For Marius: an honest conversation about domination

Perhaps some of you are being accused of being ignorant in our objection to the execution-of-convenience of Marius by the Copenhagen Zoo.  Some accusations hurl the moniker “hypocrite” for objecting only to Marius when “this kind of things goes on all the time in zoos.” Others say the ignorance is of the very essence of animal husbandry in collections.

Of course it isn’t only about Marius; but just as clearly, if we don’t object to the execution of one, we lose the right to object to the execution of many, because then we have become like them. We will have lost sight of the individual and become a mere zookeeper ourselves, who judges when and how many it is acceptable to kill, or in perhaps the one accurate use of the word, to cull.

I will never defend zoos or aquariums, except to save a species; and only then if we are also waging the war to save their habitat, to push the humans off their land and out of their water, to have the humans stop cutting their trees, to criminalize the act of stealing another’s habitat.

To Marius and all the others, I apologize for our unhealthy ability to cloak our racist and ethnist expressions of domination in the control of you.

I highly recommend that you read the very interesting article by David Samuels in Harpers referenced in my blog post, Animal rights, animal captivity, slavery and racism, to end the real ignorance about zoos and aquariums: they are rooted in values that, if exposed to the light of day, no healthy person would want.

Marius at the Copenhagen Zoo. Photo credit Scanpix Reuters Denmark

Marius at the Copenhagen Zoo. Photo credit Scanpix Reuters Denmark

For Marius. It’s time to have an honest conversation about zoos and aquariums, about their roots in an unhealthy need for domination, an acceptance of distinguishing other beings as inferior, a willingness to exploit other beings, and begin a robust and aggressive conversation about actually preserving and restoring habitat for the wild ones so that we return to them what is rightfully theirs, not ours.

For Marius. For Jiyu. For the Longleat lions. For Anne. For the Southern Residents. For the dolphins who are dying in the Indian River and along the eastern U.S. seaboard. For all the creatures who died, and those who are trying to survive, in the Gulf of Mexico after the Deepwater/Corexit debacle.

For Marius. For Jiyu. Let’s have a conversation about replacing our current conversation based in domination with one based in respect and love.

Because as long as we just export to the rest of the animal kingdom – or even to the vegetable and mineral ones – our ability to distinguish-and-dominate, nothing is safe. No gay person, no person of color, no religious belief, no belief of any kind: NOTHING is safe.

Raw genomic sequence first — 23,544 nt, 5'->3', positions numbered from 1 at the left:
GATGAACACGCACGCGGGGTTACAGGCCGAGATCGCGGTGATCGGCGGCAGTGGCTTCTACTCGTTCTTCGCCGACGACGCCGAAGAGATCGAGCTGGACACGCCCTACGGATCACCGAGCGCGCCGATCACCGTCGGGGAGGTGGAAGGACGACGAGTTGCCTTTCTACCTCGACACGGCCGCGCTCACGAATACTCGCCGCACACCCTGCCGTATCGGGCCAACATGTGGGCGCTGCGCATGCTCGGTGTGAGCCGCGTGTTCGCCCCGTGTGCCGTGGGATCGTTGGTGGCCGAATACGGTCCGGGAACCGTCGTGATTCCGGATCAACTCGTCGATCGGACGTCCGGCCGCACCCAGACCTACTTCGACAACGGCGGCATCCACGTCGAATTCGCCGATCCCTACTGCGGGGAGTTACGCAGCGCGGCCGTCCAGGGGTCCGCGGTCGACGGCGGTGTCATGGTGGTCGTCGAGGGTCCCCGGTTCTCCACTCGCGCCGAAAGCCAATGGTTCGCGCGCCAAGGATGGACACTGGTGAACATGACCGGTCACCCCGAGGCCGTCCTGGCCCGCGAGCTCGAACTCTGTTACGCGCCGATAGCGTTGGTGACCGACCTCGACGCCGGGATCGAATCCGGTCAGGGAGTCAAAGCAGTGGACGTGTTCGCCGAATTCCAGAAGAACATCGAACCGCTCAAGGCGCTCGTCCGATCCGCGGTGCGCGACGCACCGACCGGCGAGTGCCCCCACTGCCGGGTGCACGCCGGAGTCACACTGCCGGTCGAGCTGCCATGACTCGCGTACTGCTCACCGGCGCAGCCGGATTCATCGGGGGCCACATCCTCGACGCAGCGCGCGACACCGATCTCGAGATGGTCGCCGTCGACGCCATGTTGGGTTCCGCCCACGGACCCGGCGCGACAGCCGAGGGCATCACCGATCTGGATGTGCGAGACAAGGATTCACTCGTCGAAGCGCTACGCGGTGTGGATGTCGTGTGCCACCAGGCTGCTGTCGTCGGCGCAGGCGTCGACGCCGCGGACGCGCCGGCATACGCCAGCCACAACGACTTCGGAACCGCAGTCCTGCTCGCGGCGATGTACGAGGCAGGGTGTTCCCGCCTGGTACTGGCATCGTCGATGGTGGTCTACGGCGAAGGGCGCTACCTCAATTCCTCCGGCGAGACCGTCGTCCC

For Marius. For Jiyu.  An end to zoos and aquariums as we know them.

What you can do:

Honoring another creature recognizes the divinity in all

Recognizing the divinity in all

9 responses to “For Marius: an honest conversation about domination

  1. Anyone who hurts an animal or a child is not a human being, and does not deserve the rights of one!!!

  2. Wise words..thank you.

  3. I saw a similarly disturbing thing on television about a month ago. I was flipping through the channels and happened to see two men tracking a giraffe in South Africa. I hoped that it was a photographic safari. But no—it wasn’t that kind of channel. These men were armed with guns and bows and arrows.

    The giraffe knew the men were trouble and tried to intimidate them and scare them off.

    As one man drew back his arrow I could not believe what I was seeing. He shot the giraffe in the “chest” area, aiming for the lungs. The giraffe staggered about, then came crashing down. It bled to death. If you shoot a giraffe in the lungs it will quickly bleed to death, I learned.

    The hunter stood over the animal that he had destroyed and said proudly, “I’ve never been this close to one before.”

    Who in the world gets up and says to himself, “I think I’ll go shoot a giraffe in the lungs today.” ???

    And who puts the killing on television for our viewing pleasure?

    I would almost like to think that someday that hunter will, himself, meet up with the sharp end of a stick. Only, not in the lungs, but in another part of his anatomy.

    • In 2014, we shouldn’t accept killing. While we were barbarians at one time, who cut off people’s heads and cut out their entrails while still alive and burned them with crowds cheering on the act of killing . . . it is time to recognize that that wasn’t just some movie script. It’s who we were. And should be no more.

  4. Great piece, we are of one mind as to the reasons why captive animals should be tolerated.

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